That’s a great idea! Good luck! I’m totally a Facebook addict so that would be a challenge indeed.

Daisy Lindo

I think that is such an interesting thing to give up. Good luck! I am looking forward to hearing about it.

Sarah Morgan

Thanks Miguel! I will be needing it 🙂


Wow! That’s a hell of a challenge. Good luck, Sarah.

Sarah Morgan

Robin, neither can I – but that’s part of it. I still run up against issues, and so part of the project is to really clarify the usefulness of these tools.

Robin F

Sounds like an interesting challenge. Kudos to you. I can’t wait to read about how it goes — and whether it effects your ability to do your job. I can’t imagine doing my job without Facebook, LinkedIn, and Twitter.

Nathan Bonilla-Warford, OD

Ah, I was thinking more along the lines of “social media” not “social networking”

Thanks for the StayFocused tip, I’ll check it out.


Kudos for taking a break. I often find myself wishing I would do it again, even for a few days.

PS Not a fan of Buzz yet 🙁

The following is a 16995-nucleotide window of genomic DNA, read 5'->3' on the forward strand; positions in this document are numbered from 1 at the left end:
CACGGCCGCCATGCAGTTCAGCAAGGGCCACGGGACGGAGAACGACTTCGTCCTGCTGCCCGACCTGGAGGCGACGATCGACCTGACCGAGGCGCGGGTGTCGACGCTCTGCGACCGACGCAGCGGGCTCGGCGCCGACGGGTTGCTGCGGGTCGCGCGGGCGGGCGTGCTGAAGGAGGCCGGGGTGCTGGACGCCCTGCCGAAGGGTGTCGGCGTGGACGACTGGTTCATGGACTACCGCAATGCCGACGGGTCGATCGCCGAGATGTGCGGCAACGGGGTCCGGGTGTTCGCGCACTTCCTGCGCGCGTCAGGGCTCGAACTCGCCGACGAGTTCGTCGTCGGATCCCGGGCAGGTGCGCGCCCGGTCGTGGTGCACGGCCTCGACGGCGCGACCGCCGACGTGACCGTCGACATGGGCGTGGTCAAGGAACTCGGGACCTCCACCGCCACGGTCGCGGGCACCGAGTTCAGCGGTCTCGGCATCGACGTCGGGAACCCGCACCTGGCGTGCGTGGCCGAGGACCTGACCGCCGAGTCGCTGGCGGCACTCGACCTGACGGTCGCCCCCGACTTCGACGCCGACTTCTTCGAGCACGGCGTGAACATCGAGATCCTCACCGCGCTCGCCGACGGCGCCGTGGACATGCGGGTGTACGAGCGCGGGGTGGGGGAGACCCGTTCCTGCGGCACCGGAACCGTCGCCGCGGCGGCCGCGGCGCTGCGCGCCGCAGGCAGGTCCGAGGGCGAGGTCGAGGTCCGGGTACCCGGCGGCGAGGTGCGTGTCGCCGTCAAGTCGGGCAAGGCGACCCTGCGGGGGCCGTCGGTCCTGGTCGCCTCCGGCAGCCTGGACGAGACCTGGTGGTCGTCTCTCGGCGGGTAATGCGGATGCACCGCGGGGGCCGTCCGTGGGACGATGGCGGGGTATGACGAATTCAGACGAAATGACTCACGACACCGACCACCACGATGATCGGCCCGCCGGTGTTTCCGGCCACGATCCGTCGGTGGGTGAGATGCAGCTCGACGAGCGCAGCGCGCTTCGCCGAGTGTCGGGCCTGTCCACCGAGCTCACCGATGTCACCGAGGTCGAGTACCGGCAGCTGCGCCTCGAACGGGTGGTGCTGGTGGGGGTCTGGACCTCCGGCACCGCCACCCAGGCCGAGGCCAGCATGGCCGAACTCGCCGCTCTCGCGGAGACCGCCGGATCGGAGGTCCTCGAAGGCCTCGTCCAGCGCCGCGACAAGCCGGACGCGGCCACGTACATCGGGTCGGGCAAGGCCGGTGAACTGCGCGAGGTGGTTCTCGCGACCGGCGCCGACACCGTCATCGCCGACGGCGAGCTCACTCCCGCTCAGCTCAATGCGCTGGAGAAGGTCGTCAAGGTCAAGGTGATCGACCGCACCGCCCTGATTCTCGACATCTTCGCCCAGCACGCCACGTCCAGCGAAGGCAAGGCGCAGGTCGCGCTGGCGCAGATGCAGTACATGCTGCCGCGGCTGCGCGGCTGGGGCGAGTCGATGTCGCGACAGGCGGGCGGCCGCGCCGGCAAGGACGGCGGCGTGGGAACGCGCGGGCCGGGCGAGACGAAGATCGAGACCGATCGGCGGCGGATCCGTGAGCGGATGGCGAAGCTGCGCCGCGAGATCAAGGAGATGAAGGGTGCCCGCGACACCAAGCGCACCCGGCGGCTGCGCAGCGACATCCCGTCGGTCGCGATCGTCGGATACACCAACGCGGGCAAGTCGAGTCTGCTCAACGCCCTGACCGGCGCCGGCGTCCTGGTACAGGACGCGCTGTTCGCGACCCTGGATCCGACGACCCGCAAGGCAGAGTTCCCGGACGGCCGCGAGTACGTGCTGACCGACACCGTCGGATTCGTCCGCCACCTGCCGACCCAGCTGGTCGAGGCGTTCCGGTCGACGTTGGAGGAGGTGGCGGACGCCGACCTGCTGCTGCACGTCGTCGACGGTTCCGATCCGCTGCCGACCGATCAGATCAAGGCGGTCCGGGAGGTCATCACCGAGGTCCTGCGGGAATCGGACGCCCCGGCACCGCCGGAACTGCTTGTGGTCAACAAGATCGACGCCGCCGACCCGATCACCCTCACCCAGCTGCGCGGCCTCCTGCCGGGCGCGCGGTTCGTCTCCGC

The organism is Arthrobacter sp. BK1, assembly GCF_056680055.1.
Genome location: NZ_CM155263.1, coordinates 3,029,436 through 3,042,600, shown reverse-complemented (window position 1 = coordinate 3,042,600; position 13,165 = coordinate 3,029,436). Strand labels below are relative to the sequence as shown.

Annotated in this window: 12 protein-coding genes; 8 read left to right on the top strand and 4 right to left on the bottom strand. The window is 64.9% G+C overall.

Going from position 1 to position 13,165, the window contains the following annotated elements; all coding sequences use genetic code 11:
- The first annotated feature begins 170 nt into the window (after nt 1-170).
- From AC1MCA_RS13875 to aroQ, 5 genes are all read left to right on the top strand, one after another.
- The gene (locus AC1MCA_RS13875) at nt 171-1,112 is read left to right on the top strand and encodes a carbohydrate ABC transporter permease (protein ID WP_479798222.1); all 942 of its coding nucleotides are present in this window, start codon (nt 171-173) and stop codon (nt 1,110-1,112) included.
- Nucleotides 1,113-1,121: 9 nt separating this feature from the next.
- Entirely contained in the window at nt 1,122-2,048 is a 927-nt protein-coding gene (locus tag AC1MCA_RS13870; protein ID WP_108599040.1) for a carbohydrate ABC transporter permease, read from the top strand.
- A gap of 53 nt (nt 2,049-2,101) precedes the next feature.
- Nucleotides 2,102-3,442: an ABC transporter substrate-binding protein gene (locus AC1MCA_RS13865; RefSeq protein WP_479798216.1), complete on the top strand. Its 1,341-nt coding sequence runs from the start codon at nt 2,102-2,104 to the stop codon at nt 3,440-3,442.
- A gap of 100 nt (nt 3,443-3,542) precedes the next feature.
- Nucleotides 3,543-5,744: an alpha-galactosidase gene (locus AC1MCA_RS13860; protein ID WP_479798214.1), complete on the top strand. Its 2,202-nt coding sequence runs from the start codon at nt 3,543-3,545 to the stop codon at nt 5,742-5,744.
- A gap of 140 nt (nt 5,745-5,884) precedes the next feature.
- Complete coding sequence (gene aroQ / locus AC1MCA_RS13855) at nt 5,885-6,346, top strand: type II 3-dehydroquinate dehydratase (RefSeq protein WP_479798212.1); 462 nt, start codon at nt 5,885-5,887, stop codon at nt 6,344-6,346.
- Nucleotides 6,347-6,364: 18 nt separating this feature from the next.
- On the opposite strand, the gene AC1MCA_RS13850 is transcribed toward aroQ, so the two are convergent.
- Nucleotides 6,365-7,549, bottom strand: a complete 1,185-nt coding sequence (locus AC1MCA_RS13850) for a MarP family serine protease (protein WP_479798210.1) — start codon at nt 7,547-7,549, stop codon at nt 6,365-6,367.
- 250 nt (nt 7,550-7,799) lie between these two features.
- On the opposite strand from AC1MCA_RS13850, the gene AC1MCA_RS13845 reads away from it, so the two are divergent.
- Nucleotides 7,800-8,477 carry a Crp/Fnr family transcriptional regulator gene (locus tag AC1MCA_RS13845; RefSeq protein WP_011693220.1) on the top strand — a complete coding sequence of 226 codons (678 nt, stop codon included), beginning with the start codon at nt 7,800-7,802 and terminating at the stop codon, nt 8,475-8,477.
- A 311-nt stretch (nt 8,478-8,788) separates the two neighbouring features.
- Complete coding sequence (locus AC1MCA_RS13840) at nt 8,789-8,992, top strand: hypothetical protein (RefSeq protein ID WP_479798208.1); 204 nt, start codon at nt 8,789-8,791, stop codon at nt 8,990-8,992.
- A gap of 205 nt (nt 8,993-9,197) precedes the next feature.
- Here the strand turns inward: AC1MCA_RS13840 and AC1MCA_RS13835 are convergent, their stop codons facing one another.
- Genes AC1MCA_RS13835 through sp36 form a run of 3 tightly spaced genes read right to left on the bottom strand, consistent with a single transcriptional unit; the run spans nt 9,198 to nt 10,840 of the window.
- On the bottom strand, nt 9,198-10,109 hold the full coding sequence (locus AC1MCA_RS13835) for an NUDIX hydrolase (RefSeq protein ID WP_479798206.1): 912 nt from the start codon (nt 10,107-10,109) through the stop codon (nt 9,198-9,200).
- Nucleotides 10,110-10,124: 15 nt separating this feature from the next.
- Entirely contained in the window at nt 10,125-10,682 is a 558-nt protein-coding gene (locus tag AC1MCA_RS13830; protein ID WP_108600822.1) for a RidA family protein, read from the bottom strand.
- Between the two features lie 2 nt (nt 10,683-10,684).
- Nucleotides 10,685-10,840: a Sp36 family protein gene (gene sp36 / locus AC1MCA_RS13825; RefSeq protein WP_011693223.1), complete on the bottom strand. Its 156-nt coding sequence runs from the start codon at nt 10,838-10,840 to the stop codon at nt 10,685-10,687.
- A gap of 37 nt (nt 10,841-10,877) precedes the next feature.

Sarah Morgan

Nate, I’m defining social networking as Twitter, Facebook and LinkedIn because those are the ones I use most. YMMV. I didn’t include email or blogs because I don’t see them as networks. (And, yes, practically speaking, that’s not really doable anyway.)

Check out the StayFocused extension for Chrome – I think it might help you. And good luck to you too!

Nathan Bonilla-Warford, OD

Not trying to be snarky here, but how are you defining social networking for Lent? Simply Twitter, Facebook or LinkedIn for this purpose? Or others as well?

The reason I ask is, I am trying a similar experiment starting tomorrow, but for practical, not religious reasons. I want to see if I can squeeze social media into 15 minutes a day. Specifically 15 minutes before the kids get up and none with my wife or at work. This will be incredibly hard.

But I had to define for myself what counts as social media. Like you, I choose not to count email list serves, which I personally consider social, media, and networking. I also have decided not to include blogs, because, well, I don’t know how I’d get any industry news if I had to exclude anything blog-like.

Anyway, you point about Buzz and this being the last time is well taken and I do think exercises like this are going for the mind and soul.

Good luck! Tweet us all about it after Easter!